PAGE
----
Guns and Moms: November's Race within a Race
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On Mother's Day, several hundred thousand people gathered in Washington, DC for the "Million Mom March" to support gun control. Nearby, several thousand gathered to oppose gun control. Which side do you think has a better chance in the November elections?
Al Gore and most Democrats are betting that gun control is an issue whose time has come. Yet the National Rifle Association is working hard to mobilize its several million members. November promises to be a potentially historic shootout for both supporters and opponents of gun control.
Paradoxically, it just may be that both Al Gore and congressional allies of the NRA will gain in the process.
Gore's highlighting of gun control is based on a shift in the politics of guns in recent years. After tragedies like the shootings at Columbine High School, a widely recognized tool in voter mobilization -- fear -- was available to Bill Clinton and other gun control advocates. To the NRA's dismay, Clinton paid no price in 1996 for advocating gun control; Republican nominee Bob Dole avoided defense of gun rights as a political loser.
In presidential elections, gun control indeed may now be a winning issue. Gore stands to pick up swing votes from "soccer moms" and other independent voters in cities and suburbs in key states who respond positively to sensible-sounding efforts to protect children and curb violence.
Yet Al Gore's gain may be his party's loss in its other major electoral goal: retaking the U.S. House of Representatives.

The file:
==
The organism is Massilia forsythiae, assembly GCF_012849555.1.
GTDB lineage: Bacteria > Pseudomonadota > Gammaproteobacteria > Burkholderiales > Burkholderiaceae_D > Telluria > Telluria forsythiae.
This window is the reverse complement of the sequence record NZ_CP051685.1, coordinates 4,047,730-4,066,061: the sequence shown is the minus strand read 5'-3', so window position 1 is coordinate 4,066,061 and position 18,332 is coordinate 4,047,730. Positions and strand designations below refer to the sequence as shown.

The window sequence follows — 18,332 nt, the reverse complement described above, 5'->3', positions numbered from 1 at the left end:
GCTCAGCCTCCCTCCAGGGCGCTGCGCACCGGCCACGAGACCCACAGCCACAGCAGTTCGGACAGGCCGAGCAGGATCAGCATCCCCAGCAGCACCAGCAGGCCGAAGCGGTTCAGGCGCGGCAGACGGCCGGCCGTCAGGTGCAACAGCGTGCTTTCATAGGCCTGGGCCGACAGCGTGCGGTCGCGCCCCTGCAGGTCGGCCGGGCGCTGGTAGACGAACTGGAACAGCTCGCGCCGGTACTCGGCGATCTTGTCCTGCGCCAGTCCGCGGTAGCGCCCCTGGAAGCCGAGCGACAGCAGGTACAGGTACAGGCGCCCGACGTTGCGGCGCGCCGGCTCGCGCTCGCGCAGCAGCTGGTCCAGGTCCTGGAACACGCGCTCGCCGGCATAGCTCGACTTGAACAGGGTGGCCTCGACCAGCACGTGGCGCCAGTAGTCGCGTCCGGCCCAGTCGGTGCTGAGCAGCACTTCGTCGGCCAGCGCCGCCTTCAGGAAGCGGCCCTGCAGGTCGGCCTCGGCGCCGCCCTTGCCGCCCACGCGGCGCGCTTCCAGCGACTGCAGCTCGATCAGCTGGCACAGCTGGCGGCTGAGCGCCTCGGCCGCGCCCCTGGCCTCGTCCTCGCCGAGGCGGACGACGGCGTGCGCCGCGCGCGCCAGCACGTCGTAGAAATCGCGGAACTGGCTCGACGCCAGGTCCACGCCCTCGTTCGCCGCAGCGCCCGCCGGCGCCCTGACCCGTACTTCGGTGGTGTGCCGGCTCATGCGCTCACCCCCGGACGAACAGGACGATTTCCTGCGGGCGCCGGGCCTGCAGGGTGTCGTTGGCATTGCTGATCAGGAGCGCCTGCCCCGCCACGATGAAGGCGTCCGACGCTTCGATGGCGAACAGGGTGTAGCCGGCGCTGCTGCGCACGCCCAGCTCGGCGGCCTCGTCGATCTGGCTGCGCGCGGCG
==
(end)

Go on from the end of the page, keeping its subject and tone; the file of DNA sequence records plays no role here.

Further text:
The simple fact is that the NRA has power because there is a critical mass of voters out there who intensely support gun rights. What's more, these voters are disproportionately "swing voters" -- among that 10 to 15 percent of voters up for grabs in a close election. They often are classic Reagan Democrats, who fear infringement on gun ownership. They form a potent single-issue voting bloc, particularly in rural areas.
The combination of their passion for gun rights and willingness to "swing" between Democrats and Republicans traditionally has outweighed their minority status. Although big majorities tend to support gun control measures, their support has been broad rather than deep.
The NRA's influence has come from its capacity to move its supporters in key swing districts and states -- with its message more than its money, contrary to what some campaign finance reformers say, who focus on the NRA's hefty budget.
As NRA board member Grover Norquist said recently, "The question is intensity versus preference. You can always get a certain percentage to say they are in favor of some gun controls. But are you going to vote on your control position?"
An analysis of House Democrats who voted against gun control measures in June 1999 reveals that most represent competitive, blue-collar districts, where constituents are more likely to embrace gun rights. For these Democrats, support for gun control traditionally has caused them to lose their seats, no matter how broad the national support for gun control.
Control of the House this year will be decided in some 35 close races -- the other 400 essentially are being conceded by one of the major parties because of incumbency or lopsided partisan splits that make the district safe, no matter how much money challengers spend.
The power of the NRA comes from its power to influence these relatively few close elections. There, a change in 5 percent of the vote can make all the difference -- both for winning those races and control of Congress.
Democrats hope that some of those "million moms" and their families have become equally passionate about gun control, but that hope has yet to be tested. Given this delicate balance, both Democrats and Republicans are trying to position themselves between the swings of the polls. Unfortunately, sound policy and civil debate get caught in the crossfire.
Rob Richie is executive director of The Center for Voting and Democracy and Steven Hill is the Center's western regional director.